• Lady fern (Athyrium spp.): Lady ferns are commonly found in North America and Europe. Their delicate, lacy fronds make them popular among gardeners.
  • Bracken fern (Pteridium aquilinum): Bracken ferns are known for their large, triangular fronds and their ability to grow in various habitats, such as meadows, woodlands, and heathlands.
  • Cinnamon fern (Osmundastrum cinnamomeum): This fern is named for its cinnamon-colored, fertile fronds that emerge in the center of the plant.

Water Ferns

Water ferns are a unique group of plants that grow in or around water, making them well-suited for ponds and other aquatic environments. They come in various shapes and forms and provide valuable habitat for aquatic organisms. Some examples of water ferns include:

  • Water clover (Marsilea spp.): Water clover has a clover-like appearance, with its leaflets arranged in fours, making it easily recognizable.
  • Water spangle (Salvinia spp.): Water spangle is a floating fern, featuring small, round leaves that float on the water’s surface.
  • Azolla (Azolla spp.): The tiny, floating water fern Azolla is known for its ability to fix nitrogen, improving water quality and providing a valuable resource for aquatic life.

Now that we’ve explored the unique features of tropical, temperate, and water ferns, we hope you’ve gained a better understanding of the amazing diversity present within the world of ferns.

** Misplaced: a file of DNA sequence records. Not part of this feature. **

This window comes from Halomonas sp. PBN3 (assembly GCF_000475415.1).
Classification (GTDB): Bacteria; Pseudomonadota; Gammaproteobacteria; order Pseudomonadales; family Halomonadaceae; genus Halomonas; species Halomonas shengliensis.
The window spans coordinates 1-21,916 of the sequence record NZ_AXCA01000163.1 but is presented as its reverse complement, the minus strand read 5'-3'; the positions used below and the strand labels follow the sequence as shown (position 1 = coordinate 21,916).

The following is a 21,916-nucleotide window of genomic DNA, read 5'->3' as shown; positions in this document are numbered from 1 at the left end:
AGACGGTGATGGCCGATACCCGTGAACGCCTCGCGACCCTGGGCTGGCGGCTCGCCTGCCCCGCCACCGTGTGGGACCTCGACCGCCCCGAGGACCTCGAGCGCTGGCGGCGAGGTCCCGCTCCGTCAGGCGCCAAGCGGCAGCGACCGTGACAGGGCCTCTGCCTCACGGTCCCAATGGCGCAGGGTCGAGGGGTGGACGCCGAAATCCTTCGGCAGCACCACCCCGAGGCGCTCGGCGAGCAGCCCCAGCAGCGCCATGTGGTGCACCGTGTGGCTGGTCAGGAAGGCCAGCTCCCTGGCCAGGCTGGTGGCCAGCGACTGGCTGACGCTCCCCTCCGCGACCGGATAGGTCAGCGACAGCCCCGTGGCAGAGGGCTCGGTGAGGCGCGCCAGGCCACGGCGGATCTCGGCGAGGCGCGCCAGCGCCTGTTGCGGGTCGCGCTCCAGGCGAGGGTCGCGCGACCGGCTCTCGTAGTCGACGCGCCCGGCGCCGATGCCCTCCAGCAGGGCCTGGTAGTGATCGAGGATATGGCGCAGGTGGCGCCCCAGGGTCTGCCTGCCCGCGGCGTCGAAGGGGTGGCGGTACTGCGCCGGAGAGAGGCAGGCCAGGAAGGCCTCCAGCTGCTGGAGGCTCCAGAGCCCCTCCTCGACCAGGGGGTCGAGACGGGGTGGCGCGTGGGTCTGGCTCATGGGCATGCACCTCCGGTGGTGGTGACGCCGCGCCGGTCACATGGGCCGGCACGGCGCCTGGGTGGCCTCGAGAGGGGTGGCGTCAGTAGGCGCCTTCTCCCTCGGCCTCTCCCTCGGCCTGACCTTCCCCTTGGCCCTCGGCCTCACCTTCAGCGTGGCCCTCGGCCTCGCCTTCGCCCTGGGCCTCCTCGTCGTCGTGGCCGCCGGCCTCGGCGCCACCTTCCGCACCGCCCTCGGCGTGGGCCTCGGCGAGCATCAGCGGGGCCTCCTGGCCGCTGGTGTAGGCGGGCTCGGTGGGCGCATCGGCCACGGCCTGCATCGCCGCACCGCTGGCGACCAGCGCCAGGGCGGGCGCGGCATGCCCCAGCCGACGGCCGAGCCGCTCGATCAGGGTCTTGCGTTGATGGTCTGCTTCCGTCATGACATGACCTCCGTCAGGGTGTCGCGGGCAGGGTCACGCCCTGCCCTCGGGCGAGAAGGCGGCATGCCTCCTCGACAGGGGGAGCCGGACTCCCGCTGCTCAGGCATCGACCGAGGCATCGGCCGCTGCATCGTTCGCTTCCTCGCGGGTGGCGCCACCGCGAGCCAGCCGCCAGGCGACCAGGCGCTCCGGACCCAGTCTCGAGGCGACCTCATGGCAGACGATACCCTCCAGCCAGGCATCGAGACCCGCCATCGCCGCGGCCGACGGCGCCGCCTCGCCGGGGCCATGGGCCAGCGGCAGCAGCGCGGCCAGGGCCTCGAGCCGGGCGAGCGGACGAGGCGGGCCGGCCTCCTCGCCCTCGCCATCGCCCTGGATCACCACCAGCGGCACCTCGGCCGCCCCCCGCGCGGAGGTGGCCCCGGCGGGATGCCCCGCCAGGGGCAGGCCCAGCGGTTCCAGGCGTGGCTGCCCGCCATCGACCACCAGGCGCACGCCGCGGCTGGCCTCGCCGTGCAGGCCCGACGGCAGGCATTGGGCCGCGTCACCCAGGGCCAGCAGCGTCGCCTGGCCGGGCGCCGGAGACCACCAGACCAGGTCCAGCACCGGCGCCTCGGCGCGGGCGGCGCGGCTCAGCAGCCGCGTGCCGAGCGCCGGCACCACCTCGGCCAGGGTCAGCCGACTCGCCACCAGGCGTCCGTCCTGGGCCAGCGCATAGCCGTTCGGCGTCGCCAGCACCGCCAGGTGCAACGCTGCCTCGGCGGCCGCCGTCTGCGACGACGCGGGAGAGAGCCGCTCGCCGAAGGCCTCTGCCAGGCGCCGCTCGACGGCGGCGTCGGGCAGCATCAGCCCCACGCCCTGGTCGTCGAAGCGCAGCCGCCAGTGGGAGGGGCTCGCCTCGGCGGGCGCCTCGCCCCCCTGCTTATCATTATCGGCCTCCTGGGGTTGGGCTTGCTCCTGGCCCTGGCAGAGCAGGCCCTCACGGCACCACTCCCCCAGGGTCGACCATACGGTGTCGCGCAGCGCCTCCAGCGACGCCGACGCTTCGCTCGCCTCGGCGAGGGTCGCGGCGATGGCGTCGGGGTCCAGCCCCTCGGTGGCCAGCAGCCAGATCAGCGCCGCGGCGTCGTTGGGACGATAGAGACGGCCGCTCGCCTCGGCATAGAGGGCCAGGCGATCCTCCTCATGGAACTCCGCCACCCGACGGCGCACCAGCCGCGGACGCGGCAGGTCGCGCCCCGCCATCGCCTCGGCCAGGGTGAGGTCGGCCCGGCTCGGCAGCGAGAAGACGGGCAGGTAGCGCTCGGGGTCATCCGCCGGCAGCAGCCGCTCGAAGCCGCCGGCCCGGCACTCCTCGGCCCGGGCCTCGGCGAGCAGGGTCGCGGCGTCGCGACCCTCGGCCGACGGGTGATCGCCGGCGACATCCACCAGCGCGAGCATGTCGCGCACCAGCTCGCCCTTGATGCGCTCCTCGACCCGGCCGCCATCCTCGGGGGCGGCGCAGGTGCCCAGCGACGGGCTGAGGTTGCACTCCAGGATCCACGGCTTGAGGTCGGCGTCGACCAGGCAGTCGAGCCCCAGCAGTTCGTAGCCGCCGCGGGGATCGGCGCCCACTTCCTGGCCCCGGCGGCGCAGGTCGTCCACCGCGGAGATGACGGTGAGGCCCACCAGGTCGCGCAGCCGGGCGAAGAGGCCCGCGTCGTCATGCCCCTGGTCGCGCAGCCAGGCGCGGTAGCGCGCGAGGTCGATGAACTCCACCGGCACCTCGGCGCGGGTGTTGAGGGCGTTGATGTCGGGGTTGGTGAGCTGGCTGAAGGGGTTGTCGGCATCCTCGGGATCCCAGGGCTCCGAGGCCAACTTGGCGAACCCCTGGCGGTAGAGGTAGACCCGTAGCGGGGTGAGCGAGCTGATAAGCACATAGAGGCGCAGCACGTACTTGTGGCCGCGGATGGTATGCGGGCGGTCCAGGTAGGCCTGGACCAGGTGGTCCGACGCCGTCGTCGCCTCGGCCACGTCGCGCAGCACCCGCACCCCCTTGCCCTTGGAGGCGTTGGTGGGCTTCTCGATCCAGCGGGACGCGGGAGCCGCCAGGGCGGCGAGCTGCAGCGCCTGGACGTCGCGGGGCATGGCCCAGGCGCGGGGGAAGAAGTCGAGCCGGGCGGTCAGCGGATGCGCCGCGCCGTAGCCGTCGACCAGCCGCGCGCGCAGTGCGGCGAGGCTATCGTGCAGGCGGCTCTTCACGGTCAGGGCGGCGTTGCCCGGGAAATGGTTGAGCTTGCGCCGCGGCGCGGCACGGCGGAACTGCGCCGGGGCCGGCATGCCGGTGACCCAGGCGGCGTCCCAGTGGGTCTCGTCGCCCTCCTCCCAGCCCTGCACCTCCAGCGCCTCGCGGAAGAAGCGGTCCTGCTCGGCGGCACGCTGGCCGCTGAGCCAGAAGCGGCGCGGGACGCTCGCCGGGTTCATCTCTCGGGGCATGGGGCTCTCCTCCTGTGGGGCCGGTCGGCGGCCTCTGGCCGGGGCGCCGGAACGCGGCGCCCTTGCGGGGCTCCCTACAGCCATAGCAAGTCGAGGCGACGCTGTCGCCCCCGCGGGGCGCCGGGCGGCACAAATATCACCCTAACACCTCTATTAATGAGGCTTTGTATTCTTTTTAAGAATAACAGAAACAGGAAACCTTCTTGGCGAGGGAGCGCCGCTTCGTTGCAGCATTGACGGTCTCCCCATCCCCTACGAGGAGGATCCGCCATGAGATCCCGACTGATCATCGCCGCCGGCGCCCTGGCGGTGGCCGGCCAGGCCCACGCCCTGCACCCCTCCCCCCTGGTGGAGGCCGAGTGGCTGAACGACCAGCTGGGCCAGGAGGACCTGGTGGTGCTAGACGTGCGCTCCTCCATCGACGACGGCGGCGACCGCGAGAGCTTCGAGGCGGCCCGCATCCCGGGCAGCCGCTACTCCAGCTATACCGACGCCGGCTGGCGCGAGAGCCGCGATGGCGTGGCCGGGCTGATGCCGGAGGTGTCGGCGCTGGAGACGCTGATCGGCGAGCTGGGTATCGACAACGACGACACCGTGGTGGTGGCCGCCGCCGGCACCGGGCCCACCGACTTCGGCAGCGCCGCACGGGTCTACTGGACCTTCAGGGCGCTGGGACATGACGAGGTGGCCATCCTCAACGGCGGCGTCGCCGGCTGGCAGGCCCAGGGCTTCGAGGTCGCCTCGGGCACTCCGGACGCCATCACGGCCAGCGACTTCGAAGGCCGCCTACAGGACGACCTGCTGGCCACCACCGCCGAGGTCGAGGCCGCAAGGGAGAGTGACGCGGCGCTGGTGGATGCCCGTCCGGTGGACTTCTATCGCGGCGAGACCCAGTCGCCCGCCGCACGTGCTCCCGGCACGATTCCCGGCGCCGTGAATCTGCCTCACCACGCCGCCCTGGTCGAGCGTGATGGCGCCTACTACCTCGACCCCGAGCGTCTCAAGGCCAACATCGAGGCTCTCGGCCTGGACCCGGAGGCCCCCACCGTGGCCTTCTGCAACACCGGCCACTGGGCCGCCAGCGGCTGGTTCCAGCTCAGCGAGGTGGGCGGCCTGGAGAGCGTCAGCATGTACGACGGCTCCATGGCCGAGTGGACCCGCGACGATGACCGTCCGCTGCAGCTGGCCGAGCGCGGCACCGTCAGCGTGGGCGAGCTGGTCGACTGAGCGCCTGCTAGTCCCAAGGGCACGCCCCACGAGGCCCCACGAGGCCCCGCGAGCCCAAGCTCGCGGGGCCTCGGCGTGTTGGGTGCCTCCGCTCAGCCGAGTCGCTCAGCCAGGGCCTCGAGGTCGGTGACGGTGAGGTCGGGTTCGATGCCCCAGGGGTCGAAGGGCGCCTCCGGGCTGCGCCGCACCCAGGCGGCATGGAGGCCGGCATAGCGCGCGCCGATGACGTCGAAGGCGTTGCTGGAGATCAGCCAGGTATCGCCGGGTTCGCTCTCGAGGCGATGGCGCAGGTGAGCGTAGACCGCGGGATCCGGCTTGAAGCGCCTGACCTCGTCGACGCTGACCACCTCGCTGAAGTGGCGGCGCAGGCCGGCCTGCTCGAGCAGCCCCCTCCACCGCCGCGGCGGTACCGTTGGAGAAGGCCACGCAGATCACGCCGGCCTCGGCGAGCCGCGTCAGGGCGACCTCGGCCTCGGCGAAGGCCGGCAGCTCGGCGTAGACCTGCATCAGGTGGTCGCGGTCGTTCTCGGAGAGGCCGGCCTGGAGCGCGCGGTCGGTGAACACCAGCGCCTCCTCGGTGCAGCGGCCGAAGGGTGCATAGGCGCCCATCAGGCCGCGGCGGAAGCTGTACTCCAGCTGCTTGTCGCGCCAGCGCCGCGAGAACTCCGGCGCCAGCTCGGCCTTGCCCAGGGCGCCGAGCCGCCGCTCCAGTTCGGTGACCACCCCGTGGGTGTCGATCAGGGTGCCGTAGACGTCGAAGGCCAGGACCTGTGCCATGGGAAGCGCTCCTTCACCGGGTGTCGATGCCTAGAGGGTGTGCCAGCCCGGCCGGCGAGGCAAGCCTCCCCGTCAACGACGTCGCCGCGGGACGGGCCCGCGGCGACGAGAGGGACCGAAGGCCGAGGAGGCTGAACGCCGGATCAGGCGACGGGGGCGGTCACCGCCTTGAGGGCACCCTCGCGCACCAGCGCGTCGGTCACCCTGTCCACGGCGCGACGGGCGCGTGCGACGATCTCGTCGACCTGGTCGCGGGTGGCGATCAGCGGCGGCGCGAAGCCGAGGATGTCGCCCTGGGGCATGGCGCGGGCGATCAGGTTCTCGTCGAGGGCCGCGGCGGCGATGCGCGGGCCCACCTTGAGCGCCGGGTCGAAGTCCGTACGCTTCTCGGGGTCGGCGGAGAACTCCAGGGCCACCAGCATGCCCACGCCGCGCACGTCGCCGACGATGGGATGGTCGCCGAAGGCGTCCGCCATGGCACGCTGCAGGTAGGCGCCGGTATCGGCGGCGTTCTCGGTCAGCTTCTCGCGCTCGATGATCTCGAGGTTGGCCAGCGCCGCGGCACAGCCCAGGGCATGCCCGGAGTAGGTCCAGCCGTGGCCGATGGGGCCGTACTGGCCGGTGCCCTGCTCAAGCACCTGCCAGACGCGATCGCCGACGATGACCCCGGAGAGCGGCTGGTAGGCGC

Frequently Asked Questions

What are the key characteristics of ferns?

Ferns are flowerless green plants with featherlike leaves known as fronds. They usually thrive in damp places, such as woods, ravines, and rocky crevices. Unlike other plants, ferns reproduce through spores instead of seeds.

How can I identify different species of ferns?

To identify different species of ferns, you can observe the shape, size, and arrangement of their fronds. The pattern of leaflets branching off from the single midrib can also provide clues about the species. Additionally, some ferns belong to the heterosporous category, producing two types of spores (large megaspores and small microspores), while others are homosporous, producing only one type of spore.

What are some common names for ferns?

Ferns can have various common names based on their appearance, habitat, or other characteristics. Some examples include maidenhair ferns, ostrich ferns, and Boston ferns. It’s important to note that plants labeled as “ferns,” such as asparagus ferns, may not be true ferns if they reproduce by seeds.

How are ferns classified by order and genus?

Ferns belong to the vascular plant division known as Pteridophyta. They are further classified into classes, orders, families, genera, and species based on their morphological traits, such as frond structure, spore types, and sporangia (the structures where spores are produced). For example, the Pillwort fern belongs to the small group of heterosporous ferns and has a unique sporangia arrangement.

What is the most popular fern variety?

One of the most popular fern varieties is the Boston fern (Nephrolepis exaltata), often used as a decorative indoor plant due to its graceful, arching fronds and ease of cultivation. This fern’s popularity also stems from its ability to adapt well to various indoor environments and effectively remove pollutants from the air.